Watson Institute for International and Public Affairs


Watson Institute Workshop on Experimentalist Global Governance
November 14-16, 2013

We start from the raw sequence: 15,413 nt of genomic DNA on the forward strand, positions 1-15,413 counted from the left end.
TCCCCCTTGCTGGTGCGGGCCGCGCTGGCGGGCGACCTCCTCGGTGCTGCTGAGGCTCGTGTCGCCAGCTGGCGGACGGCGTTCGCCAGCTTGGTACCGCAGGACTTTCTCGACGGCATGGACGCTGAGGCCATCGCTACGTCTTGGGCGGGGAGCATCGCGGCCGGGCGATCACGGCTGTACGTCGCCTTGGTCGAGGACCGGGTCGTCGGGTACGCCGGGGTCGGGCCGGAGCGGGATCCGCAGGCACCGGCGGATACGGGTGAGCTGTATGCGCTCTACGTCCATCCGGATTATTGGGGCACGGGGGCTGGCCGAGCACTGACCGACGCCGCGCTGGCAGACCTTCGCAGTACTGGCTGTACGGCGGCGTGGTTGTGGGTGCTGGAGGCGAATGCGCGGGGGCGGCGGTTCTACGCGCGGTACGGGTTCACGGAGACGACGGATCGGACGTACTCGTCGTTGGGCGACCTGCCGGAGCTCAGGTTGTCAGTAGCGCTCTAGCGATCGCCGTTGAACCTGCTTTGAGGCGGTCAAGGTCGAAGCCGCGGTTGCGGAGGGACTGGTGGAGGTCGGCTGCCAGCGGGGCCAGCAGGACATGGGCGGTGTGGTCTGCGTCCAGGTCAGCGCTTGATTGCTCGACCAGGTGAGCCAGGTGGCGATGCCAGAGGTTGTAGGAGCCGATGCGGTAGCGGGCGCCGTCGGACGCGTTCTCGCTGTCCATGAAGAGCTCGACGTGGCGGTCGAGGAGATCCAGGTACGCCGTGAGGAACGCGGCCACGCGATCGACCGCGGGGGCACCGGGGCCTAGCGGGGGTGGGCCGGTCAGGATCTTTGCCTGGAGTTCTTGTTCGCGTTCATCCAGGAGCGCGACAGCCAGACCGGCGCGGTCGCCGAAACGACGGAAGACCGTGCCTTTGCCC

A workshop on the theme of experimentalist global governance will be held in November at the Watson Institute. "Experimentalist Governance" describes situations in which practices involving an agreed understanding of basic or framework goals, open stakeholder participation, ongoing monitoring including peer review and regular updating and revision, are gradually institutionalized in contexts of complex interdependence and pervasive uncertainty about causal relationships,. In the transnational and global context, experimentalist governance is contrasted with two other modes of governance activity: (i) the creation and use of comprehensive integrated international regimes and (ii) the emergence and evolution of looser governance networks and regime complexes, which are more diverse and fragmented than comprehensive and integrated international regimes, but which lack some of the key characteristics of experimentalist regimes. The practice of Global Experimentalist Governance is illustrated in the theme paper for the conference by Gráinne de Búrca, Robert O. Keohane, and Charles Sabel by three examples: the arrangements devised to protect dolphins from being killed by tuna fishing practices; the UN Convention on the Rights of Persons with Disabilities; and the Montreal Protocol on the Ozone Layer. The paper argues that Experimentalist Governance tends to arise on issues for which governments cannot formulate and enforce comprehensive sets of rules, but which do not involve entrenched fundamental disagreements or matters of high politics, and in which civil society or other key stakeholders are active. The purpose of the workshop is to critique these arguments and to see whether they apply, and if so with what variations, to a variety of issue-areas in world politics not discussed in the paper, including environmental protection, democracy assistance and election monitoring, labor rights and other human rights regimes, development and welfare. The workshop brings together leading scholars in political science and law from North and South America, Europe and Australia, working on different areas and aspects of global governance.